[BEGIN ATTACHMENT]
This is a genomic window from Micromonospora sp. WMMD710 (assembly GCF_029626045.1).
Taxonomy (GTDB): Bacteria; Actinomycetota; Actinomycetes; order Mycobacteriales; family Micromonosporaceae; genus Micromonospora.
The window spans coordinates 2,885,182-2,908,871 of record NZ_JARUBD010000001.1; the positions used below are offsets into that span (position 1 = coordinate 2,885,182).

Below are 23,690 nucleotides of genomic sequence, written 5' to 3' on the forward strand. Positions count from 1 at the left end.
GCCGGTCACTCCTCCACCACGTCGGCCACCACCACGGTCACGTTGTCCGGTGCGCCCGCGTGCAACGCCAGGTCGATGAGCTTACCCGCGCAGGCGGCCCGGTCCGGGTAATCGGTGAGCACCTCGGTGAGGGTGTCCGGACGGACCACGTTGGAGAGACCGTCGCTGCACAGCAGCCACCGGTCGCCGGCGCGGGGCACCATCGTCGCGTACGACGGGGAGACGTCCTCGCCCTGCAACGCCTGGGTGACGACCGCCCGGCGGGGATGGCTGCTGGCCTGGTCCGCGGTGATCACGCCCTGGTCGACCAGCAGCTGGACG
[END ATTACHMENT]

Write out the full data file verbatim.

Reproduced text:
This is a genomic window from Micromonospora sp. WMMD710 (assembly GCF_029626045.1).
Taxonomy (GTDB): Bacteria; Actinomycetota; Actinomycetes; order Mycobacteriales; family Micromonosporaceae; genus Micromonospora.
The window spans coordinates 2,885,182-2,908,871 of record NZ_JARUBD010000001.1; the positions used below are offsets into that span (position 1 = coordinate 2,885,182).

Below are 23,690 nucleotides of genomic sequence, written 5' to 3' on the forward strand. Positions count from 1 at the left end.
GCCGGTCACTCCTCCACCACGTCGGCCACCACCACGGTCACGTTGTCCGGTGCGCCCGCGTGCAACGCCAGGTCGATGAGCTTACCCGCGCAGGCGGCCCGGTCCGGGTAATCGGTGAGCACCTCGGTGAGGGTGTCCGGACGGACCACGTTGGAGAGACCGTCGCTGCACAGCAGCCACCGGTCGCCGGCGCGGGGCACCATCGTCGCGTACGACGGGGAGACGTCCTCGCCCTGCAACGCCTGGGTGACGACCGCCCGGCGGGGATGGCTGCTGGCCTGGTCCGCGGTGATCACGCCCTGGTCGACCAGCAGCTGGACG